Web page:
Salient. Victoria University Student Newspaper. Volume 33 No. 4. 7 April 1970
Letters to the Editor
Letters to the Editor
Time for a literature
Alan Brunton describes Landfall as a shit of a journal. Can this be due to sour grapes, do you think? I understand that he has tried repeatedly to have his own special brand of crap accepted by Landfall and has had no luck at all, poor bastard! It's no wonder he has a shitty liver about it all!
And those nonentities that he claims need help. Why should they be helped? If they are any good at all, someone will publish them. If they're not, it doesn't matter anyway.
May I suggest that Brunton add to his list of things we can do without, his own pathetic non-verse and that of his fellow non-poets.
I suppose in retrospect, your last front page and editorial on the exclusion of unsatisfactory students were funny. I had thought, however, that Salient would be interested in my attempt to repair some of the distortions and omissions, and in the rationale for my (surely remarkable) claims that there was a genuine and extremely important grievance, that I gave students all the information I was (in the circumstances) able to in the matter, that in resolving it we used means appropriate to the situation, and that a satisfactory result was achieved.
So recently I told you I wanted to submit an article.
"What on?" you asked.
"A reply to your tripe on the exclusion affair," says I.
"You can submit a letter."
"Brr," says I.
"And you should limit it to 250 words. Is that O.K.?"
"No," says I.
"Well I'm not going to have anyone outside Salient dictating its editorial policy. You could always issue a broadsheet."
It is perhaps wise when launching a less than honest attack on a public statement, to refrain from printing that Statement But is not even wisdom taken too far when it limits the reply to one tenth the length of the attack?
Who am I, however, to question your wisdom?—though if your wisdom be granted, possibly a re-reading of your editorial will show that wisdom has little to do with logic. The 'news' section, however, was a masterpiece.
Who else but you could have written such a clear (if misleading) account of the regulations and procedures regarding the exclusion of unsatisfactory students, in view of the obvious and admitted confusion in this matter of academics, administrators and lawyers at the University Council?
Who else but you, Sir, could have failed to notice the fact that letters had gone out advising students of the result of appeals before the Committee of Council had finally determined the appeals?
Who else but you, Sir, would have been able to give such profound meaning to meaningless, misleading and incomplete figures by simply repeating them three times like a magic spell?
Who else but you could criticise a man for being unfair to the bureaucracy and also for not breaking its ethic of secrecy?
(Editor's Note: 376 words. Tsk. Tsk.)
The Security Council's resolution to cut all relations with Rhodesia, which came in force on 19 March, should be a reminder to the pro-Smith regime that the Rhodesian situation is quite different from what they pretend it to be.
Thus with only Spain abstaining, the 15-nation body ordered UN members to immediately sever all diplomatic, consular, trade, military and other relations with Salisbury.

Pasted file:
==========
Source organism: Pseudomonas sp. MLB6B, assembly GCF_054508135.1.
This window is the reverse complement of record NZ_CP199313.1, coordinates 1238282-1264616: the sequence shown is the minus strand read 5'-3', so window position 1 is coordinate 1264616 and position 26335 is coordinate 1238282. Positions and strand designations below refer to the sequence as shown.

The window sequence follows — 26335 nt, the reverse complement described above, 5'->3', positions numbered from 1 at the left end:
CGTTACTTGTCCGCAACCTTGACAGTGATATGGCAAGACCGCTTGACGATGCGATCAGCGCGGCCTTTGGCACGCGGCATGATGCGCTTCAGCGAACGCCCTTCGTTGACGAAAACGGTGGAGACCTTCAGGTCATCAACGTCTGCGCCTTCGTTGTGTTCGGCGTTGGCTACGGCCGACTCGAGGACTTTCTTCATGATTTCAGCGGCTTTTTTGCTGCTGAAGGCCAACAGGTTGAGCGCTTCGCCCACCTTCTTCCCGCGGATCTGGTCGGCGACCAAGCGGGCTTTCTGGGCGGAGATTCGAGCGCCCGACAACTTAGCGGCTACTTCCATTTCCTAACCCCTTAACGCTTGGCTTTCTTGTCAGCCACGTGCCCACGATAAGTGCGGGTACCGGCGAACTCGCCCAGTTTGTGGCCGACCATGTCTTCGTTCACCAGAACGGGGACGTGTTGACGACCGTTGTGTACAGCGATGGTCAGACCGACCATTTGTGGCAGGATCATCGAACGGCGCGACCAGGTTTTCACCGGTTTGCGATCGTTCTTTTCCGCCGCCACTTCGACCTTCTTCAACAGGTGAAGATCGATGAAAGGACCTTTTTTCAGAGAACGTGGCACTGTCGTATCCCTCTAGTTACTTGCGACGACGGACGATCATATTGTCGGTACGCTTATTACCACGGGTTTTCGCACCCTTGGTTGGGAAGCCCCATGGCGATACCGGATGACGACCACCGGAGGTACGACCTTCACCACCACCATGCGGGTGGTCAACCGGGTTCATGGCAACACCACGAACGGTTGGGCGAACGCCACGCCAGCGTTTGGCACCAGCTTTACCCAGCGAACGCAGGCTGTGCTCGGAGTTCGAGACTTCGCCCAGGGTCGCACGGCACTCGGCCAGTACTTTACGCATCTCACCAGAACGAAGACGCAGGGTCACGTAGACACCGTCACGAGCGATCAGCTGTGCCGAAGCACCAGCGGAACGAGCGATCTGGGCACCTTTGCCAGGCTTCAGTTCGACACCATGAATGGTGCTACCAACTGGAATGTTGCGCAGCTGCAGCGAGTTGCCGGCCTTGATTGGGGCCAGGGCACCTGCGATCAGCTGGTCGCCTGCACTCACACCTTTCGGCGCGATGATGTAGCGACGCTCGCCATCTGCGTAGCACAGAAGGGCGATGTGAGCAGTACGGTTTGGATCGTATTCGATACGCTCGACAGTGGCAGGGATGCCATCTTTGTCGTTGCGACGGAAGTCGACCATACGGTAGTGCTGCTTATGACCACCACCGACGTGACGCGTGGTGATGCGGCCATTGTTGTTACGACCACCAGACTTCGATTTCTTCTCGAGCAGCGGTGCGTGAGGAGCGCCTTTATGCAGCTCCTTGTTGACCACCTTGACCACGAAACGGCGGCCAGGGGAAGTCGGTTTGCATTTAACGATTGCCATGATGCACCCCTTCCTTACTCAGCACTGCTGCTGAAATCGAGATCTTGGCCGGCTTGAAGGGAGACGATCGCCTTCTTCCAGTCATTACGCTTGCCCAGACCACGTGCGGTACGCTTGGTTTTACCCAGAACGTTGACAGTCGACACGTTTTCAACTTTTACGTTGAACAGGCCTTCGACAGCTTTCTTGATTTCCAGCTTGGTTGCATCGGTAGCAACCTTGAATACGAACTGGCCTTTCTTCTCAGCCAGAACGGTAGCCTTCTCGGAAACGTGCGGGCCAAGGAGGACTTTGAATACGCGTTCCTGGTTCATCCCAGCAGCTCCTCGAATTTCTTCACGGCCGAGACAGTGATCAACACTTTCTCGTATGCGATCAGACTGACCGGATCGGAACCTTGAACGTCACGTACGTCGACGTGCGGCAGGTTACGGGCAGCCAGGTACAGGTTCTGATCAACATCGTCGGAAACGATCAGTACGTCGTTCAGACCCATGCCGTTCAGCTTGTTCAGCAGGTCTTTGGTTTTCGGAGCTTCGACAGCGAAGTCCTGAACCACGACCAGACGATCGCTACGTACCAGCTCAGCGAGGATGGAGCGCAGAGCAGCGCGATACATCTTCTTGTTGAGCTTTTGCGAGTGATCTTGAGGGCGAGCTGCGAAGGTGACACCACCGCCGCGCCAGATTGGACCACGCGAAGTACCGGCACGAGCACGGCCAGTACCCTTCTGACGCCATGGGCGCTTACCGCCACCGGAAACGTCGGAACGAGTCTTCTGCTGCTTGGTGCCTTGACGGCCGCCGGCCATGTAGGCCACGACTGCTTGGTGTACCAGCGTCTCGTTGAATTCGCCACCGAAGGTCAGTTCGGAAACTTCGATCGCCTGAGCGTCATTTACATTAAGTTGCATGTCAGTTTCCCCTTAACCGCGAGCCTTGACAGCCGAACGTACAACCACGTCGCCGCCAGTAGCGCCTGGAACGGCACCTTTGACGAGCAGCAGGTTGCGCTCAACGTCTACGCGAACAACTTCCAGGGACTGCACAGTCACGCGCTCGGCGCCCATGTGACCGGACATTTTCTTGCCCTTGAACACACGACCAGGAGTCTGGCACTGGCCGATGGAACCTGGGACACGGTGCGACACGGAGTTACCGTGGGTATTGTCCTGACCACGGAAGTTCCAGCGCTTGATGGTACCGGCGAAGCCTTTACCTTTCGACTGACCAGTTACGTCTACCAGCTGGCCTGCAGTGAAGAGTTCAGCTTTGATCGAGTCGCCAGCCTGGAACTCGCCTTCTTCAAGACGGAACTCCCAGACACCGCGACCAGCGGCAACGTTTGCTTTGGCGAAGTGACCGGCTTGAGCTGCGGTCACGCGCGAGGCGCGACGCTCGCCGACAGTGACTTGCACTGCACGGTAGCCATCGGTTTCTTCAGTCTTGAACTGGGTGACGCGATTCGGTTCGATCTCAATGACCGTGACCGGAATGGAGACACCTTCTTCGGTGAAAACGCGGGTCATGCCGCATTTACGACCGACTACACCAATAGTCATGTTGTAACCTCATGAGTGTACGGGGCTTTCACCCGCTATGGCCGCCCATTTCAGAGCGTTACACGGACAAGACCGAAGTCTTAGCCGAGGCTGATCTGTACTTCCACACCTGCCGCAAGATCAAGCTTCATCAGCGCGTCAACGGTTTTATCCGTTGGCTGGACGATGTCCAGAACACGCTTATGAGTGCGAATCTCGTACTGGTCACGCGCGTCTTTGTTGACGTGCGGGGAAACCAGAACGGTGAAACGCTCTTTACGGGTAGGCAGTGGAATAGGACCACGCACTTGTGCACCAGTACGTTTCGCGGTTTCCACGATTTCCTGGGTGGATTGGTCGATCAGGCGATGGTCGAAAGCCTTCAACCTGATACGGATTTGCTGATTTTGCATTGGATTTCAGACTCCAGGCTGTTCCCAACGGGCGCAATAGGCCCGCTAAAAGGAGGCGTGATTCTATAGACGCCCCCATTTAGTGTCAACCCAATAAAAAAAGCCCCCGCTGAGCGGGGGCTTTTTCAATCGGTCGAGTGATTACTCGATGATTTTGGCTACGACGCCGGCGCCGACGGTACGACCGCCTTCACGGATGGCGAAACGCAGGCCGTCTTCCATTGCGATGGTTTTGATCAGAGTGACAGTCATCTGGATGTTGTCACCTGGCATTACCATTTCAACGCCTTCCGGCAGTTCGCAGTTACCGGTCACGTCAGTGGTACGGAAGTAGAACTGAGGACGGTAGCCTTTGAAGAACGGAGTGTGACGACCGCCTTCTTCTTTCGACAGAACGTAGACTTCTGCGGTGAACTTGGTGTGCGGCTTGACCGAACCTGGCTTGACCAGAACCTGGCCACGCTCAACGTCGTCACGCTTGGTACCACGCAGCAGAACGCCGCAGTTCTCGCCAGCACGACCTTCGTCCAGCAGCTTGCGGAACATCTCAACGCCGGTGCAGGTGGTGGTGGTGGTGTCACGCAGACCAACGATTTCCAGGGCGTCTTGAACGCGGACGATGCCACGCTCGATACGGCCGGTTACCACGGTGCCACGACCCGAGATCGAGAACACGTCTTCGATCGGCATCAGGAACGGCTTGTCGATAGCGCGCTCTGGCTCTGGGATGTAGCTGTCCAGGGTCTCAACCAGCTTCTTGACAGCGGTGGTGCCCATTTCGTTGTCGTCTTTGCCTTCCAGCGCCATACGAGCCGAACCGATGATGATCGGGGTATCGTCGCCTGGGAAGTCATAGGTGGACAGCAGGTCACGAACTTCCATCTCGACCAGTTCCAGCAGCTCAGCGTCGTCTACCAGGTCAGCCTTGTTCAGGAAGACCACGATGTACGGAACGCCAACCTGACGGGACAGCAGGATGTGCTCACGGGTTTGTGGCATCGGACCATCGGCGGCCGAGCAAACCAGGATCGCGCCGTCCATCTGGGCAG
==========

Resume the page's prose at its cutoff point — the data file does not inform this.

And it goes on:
I wonder if anyone of us knows Rhodesian affairs more than the Security Council—the body which believes in majority rule and equal opportunity for both inculcation and fair distribution of the nation's income among its citizens. I hope the New Zealand Rhodesian Society will reconsider its stand with the prevailing situation in Rhodesia.
I wish to express grave concern at the apparent lack of interest shown by the majority of students towards the SRC and especially towards the filling of positions on sub-committees of the SRC.
It should not have been necessary for Bill Logan to have returned to the SRC to gain a vote of confidence for his actions over exclusion. The students showed too little regard prior to Logan's attack on exclusion. Students reacted in an even less responsible manner when they allowed the SRC to become an airing place for personality clashes. The SRC is a worthwhile experiment which is still on trial. If used responsibly with enough student participation it could prove unique in student power.
My second concern, for the sub-committees, is based again on the lack of students standing for positions. It should not be necessary for Bill Logan to have to go around asking people to stand for positions on committees, as he had to on the night that nominations closed for Publications Board. At that time only two people had expressed their wish to stand. It is to his credit that seven people stood at the time of election. This was for a committee where vital student interests are at stake. Students and workers unite, participate in SRC, don't be led like lambs, it is only too easy for a strong group or club to go along to SRC and pass a motion dissolving SRC.
P.S. Simon Arnold is a foul-mouthed Forum Controller.
Congratulations on your last editorial "We were misled." Although the grammar was only a little better than we have come to expect, your use of that original concept—a credible idea reasonably expressed and adequately supported—is something that will be new to editorial-reading buffs on this campus.
I can only hope that future editorials will demonstrate that this effort was more than a mere cerebral shot in the dark.